Two state constitutional amendments will be on the Wyoming ballot. These assessments of them were prepared for the LWV of Laramie by A. J. Barghothi of the UW Political Science Department on September 15, 2008. To pass, constitutional amendments must be approved by a majority of all those voting in the election.
Proposed Constitutional Amendment A:
This proposal would amend Article 6, Section 20 of the Wyoming Constitution, which sets forth the oath of office taken by all elected and appointed officials required to take an oath of office. Currently elected and appointed officials are required to take the following oath:
“I do solemnly swear (or affirm) that I will support, obey and defend the constitution of the United States, and the constitution of this state and that I will discharge the duties of my office with fidelity; that I have not paid or contributed, or promised to pay or contribute, either directly or indirectly, any money or other valuable thing, to procure my nomination or election, (or appointment) except for necessary and proper expenses expressly authorized by law; that I have not, knowingly, violated any election law of the state, or procured it to be done by others in my behalf; that I will not knowingly receive, directly or indirectly, any money or other valuable thing for the performance or nonperformance of any act or duty pertaining to my office, other than the compensation allowed by law.”
This proposed amendment would shorten, clarify and modernize the oath of office. While the current oath focuses on fraud and bribery, the proposed amendment would broaden range of misdoing relating to an official’s election or appointment. If ratified by a majority of the electors voting in the November 4th election, elected and appointed officials would be required to take the following oath:
“I do solemnly swear (or affirm) that I will support, obey and defend the constitution of the United States, and the constitution of the state of Wyoming; that I have not knowingly violated any law related to my election or appointment, or caused it to be done by others; and that I will discharge the duties of my office with fidelity.”
Proposed Constitutional Amendment B:
This proposal would amend Article 3, Section 52(c) (ii), which sets the signature requirement for initiative or referendum petitions. Currently, the Constitution requires that initiative and referendum petitions be signed by qualified voters equaling 15% of the qualified voters who voted in the previous general election and signed by 15% of the qualified voters in at least two-thirds of the counties in the state. This proposal would change the second part of the requirement to require 15% of the qualified voters in at least two-thirds of the senate districts of the state.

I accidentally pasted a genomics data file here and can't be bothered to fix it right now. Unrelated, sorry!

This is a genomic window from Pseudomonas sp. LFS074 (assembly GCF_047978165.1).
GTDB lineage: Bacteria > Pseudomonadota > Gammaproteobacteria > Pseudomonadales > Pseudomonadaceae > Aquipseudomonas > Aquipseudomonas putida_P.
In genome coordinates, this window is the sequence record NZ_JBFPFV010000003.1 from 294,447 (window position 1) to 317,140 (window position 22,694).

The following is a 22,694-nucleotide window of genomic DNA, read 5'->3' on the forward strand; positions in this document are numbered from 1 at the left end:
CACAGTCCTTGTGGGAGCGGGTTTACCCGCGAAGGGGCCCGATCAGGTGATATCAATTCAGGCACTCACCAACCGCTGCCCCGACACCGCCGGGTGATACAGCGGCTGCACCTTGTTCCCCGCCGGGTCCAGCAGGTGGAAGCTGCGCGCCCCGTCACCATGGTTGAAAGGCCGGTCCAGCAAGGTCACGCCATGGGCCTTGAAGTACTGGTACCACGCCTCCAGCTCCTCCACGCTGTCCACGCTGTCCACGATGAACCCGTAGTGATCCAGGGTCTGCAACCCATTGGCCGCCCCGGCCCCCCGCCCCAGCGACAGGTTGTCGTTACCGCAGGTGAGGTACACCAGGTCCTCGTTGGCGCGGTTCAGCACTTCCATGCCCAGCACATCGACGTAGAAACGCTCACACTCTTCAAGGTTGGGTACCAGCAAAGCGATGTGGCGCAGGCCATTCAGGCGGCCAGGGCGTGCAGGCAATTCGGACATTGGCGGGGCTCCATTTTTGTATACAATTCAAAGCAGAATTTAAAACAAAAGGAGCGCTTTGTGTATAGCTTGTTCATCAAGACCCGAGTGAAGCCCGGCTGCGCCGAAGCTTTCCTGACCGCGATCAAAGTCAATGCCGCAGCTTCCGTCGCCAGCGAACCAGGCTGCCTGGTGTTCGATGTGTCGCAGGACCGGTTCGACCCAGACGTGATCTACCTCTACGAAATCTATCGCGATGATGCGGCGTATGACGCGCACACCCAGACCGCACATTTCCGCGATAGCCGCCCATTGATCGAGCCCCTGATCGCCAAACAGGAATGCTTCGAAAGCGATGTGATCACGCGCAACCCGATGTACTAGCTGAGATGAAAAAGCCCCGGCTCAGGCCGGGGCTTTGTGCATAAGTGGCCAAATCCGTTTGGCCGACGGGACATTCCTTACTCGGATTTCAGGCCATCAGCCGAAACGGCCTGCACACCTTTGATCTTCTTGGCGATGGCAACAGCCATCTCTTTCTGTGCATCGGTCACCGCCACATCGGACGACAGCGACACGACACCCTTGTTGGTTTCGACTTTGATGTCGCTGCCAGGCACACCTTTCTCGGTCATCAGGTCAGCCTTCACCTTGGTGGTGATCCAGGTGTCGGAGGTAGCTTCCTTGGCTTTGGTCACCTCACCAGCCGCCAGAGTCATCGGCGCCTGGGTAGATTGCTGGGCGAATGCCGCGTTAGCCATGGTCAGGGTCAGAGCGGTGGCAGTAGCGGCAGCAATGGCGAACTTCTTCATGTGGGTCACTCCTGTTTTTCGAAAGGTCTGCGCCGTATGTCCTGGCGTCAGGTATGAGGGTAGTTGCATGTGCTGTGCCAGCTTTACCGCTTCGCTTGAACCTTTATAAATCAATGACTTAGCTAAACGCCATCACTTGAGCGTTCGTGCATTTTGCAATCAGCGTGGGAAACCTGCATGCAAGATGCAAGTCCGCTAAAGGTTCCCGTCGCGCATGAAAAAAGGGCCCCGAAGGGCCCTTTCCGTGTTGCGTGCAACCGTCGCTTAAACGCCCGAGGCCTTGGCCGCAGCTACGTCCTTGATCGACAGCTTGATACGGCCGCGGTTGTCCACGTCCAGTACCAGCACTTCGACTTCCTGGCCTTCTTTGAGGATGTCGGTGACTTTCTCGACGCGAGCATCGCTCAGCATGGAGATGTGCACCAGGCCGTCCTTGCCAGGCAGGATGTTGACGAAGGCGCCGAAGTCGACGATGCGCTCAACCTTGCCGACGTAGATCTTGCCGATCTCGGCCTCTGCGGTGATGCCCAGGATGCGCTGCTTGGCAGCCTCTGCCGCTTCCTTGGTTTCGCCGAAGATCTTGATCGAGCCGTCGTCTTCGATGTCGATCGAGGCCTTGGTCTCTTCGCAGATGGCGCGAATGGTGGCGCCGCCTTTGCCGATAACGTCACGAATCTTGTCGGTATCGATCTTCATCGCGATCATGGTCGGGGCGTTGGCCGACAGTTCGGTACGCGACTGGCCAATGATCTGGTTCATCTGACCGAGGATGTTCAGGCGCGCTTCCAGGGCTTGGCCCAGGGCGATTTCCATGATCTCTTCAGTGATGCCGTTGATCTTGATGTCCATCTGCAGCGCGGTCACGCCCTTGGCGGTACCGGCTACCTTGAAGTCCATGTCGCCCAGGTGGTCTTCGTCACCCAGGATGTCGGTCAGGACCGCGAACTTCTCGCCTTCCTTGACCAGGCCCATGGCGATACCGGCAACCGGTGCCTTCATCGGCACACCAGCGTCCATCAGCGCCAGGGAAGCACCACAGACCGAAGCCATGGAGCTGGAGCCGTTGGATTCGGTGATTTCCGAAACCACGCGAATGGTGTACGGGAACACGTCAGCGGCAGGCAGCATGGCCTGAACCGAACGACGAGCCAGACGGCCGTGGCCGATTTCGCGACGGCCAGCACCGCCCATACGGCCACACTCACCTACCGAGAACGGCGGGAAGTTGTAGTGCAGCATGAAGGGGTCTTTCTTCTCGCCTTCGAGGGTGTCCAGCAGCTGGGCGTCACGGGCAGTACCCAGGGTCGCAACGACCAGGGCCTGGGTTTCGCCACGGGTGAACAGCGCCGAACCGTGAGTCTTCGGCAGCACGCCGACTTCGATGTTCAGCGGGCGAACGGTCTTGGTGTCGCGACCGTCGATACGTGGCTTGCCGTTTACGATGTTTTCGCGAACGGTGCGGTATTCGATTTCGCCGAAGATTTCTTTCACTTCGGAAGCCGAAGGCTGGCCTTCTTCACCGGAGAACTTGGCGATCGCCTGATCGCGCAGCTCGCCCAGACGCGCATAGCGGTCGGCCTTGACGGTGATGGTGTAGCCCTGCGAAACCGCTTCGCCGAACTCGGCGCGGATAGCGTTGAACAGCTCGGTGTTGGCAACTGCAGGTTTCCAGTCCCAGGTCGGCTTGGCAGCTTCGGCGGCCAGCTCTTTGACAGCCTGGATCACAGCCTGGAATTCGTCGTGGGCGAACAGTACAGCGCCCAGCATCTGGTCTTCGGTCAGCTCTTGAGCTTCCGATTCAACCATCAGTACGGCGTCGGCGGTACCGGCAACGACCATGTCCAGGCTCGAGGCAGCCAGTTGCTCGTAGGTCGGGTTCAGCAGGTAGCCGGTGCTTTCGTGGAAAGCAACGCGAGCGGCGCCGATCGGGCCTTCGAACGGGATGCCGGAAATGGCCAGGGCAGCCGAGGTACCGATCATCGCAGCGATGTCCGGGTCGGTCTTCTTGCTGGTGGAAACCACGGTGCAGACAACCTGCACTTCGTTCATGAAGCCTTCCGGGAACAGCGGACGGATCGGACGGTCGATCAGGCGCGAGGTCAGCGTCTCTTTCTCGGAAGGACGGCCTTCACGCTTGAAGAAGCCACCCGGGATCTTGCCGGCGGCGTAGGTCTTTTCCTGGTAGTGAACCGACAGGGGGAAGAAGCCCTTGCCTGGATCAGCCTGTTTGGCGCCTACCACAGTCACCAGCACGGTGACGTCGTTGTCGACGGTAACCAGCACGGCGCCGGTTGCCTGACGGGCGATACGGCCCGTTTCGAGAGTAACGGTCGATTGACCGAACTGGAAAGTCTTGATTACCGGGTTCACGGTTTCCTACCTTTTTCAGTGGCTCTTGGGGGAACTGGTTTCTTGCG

A primary motivation of this amendment proposal is to bring Wyoming’s initiative and referendum requirements into compliance with the one-person-one-vote doctrine. The one-person-one-vote doctrine, developed by the U.S. Supreme Court in Reynolds v. Sims (1964), requires that state legislative districts must be apportioned on the basis of population. As a result, all Wyoming senate districts are roughly equal in terms of population. Because counties in Wyoming are not equal in population and senate districts are, this proposal would make the initiative and referendum requirements more equitable from the perspective of the one-person-one-vote doctrine. It should be noted that in 2003 the Montana state legislature proposed a constitutional amendment that made the initiative and referendum requirements in that state similar to those currently in use in Wyoming (requiring signatures in counties rather than legislative districts). After that proposal was approved by the voters in Montana in the 2004 general election, it was challenged in federal district court. In 2005 the U.S. District Court for the District of Montana struck-down the law (PIRG v. Johnson).
The substantive change in this proposal is difficult to determine. While this proposed amendment does not change the signature requirement for initiative and referendum petitions (both the current constitutional language and proposed change require 15%), it is possible the proposal could reduce the total number of signatures required for initiative and referendum proposals because 15% of the qualified voters in two-thirds of the state’s senate districts would be less than 15% of the qualified voters in two-thirds of the counties of the state, if those signatures came from the sixteen most populated counties. However the proposed change could increase the total number of signatures required for initiative and referendum proposals if those signatures came from the sixteen least populated counties.